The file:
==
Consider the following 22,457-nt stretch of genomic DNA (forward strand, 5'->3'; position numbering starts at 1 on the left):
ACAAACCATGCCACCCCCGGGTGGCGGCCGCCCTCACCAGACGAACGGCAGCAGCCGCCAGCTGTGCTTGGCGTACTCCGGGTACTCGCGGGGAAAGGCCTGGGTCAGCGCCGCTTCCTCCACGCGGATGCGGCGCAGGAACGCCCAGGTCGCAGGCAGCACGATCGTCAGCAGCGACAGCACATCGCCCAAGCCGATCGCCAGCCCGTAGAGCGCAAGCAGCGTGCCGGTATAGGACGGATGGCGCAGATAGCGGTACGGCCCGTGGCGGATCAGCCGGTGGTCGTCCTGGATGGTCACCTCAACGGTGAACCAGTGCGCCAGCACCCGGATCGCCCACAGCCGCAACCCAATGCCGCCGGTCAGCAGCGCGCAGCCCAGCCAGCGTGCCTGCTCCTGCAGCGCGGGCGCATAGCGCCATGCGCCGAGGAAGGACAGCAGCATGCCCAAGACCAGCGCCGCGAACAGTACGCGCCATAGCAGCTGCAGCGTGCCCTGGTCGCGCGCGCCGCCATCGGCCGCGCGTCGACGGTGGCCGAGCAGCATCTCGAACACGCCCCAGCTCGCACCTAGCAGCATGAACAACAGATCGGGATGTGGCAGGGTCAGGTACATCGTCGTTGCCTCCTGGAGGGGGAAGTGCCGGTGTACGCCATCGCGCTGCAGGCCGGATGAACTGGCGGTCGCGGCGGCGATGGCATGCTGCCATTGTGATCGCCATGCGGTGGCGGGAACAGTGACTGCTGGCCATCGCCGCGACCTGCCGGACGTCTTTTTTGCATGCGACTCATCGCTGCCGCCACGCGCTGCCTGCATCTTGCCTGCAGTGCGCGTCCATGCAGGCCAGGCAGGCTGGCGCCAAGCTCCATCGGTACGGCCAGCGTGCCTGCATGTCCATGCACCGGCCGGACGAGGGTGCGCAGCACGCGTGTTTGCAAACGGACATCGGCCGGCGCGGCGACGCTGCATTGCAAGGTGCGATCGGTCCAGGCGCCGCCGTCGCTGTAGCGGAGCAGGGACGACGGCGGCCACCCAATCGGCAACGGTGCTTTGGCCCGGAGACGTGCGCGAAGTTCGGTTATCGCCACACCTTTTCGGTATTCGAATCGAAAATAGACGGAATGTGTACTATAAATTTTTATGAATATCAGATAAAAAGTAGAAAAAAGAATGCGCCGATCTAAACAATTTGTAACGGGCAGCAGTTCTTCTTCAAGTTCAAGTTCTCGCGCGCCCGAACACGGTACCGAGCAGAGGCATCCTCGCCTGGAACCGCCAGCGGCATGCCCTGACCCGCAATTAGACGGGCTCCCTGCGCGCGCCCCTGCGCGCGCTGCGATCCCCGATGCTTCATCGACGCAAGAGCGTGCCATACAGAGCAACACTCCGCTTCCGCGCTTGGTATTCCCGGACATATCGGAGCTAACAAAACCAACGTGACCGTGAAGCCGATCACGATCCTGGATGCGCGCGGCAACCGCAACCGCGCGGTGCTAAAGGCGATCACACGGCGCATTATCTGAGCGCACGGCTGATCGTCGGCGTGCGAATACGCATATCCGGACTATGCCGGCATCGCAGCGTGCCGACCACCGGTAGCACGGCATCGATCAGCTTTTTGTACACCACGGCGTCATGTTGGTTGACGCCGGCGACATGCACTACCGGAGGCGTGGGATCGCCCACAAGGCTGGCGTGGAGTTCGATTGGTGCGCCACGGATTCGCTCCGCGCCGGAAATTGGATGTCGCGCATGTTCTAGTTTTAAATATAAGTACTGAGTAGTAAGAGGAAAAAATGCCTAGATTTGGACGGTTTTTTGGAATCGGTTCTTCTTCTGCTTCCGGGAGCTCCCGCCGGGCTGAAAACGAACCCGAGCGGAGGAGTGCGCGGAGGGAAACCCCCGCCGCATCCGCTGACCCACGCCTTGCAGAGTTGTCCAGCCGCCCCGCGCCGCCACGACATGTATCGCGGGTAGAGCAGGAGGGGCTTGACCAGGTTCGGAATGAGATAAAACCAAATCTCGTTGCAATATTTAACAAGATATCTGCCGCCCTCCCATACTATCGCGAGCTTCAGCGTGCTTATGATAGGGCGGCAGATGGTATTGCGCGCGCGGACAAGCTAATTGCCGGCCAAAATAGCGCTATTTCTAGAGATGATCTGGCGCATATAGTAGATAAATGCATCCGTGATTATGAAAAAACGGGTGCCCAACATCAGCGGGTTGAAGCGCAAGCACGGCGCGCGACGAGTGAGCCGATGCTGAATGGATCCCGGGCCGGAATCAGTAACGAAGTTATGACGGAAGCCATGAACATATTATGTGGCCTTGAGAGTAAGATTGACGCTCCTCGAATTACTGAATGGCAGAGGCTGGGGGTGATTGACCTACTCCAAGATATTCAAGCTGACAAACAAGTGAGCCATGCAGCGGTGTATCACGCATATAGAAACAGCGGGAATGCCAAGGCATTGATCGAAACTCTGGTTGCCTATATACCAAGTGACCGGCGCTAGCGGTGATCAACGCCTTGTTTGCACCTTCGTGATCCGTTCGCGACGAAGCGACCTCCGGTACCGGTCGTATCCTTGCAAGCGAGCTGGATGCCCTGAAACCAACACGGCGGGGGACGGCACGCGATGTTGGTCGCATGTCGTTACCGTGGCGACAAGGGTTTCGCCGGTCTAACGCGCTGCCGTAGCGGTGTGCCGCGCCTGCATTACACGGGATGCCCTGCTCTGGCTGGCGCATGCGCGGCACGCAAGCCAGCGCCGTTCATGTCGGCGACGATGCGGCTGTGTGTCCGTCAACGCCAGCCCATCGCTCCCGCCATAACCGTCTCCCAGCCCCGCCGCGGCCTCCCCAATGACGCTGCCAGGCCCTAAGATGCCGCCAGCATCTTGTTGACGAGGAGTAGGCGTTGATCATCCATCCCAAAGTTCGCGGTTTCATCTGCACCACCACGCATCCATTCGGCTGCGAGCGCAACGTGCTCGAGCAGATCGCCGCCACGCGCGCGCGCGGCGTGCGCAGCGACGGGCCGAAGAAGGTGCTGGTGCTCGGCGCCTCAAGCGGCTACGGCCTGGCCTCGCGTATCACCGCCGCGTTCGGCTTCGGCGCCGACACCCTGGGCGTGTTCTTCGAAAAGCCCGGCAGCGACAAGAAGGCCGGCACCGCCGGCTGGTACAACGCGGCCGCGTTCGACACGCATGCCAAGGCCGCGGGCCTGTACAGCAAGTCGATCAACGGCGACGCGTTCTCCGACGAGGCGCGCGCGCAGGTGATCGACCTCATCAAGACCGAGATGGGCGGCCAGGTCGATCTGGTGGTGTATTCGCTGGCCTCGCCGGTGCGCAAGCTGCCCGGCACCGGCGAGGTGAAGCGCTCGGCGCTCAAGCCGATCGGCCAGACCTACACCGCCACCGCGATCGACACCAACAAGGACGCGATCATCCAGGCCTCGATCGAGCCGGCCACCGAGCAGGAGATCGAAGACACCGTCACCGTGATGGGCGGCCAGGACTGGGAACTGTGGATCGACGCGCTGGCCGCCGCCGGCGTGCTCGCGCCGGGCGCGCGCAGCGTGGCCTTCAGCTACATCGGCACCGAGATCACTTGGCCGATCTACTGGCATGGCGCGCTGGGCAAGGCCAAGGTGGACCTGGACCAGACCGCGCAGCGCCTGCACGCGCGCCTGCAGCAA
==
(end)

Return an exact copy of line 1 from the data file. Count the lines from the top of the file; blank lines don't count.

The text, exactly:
Consider the following 22,457-nt stretch of genomic DNA (forward strand, 5'->3'; position numbering starts at 1 on the left):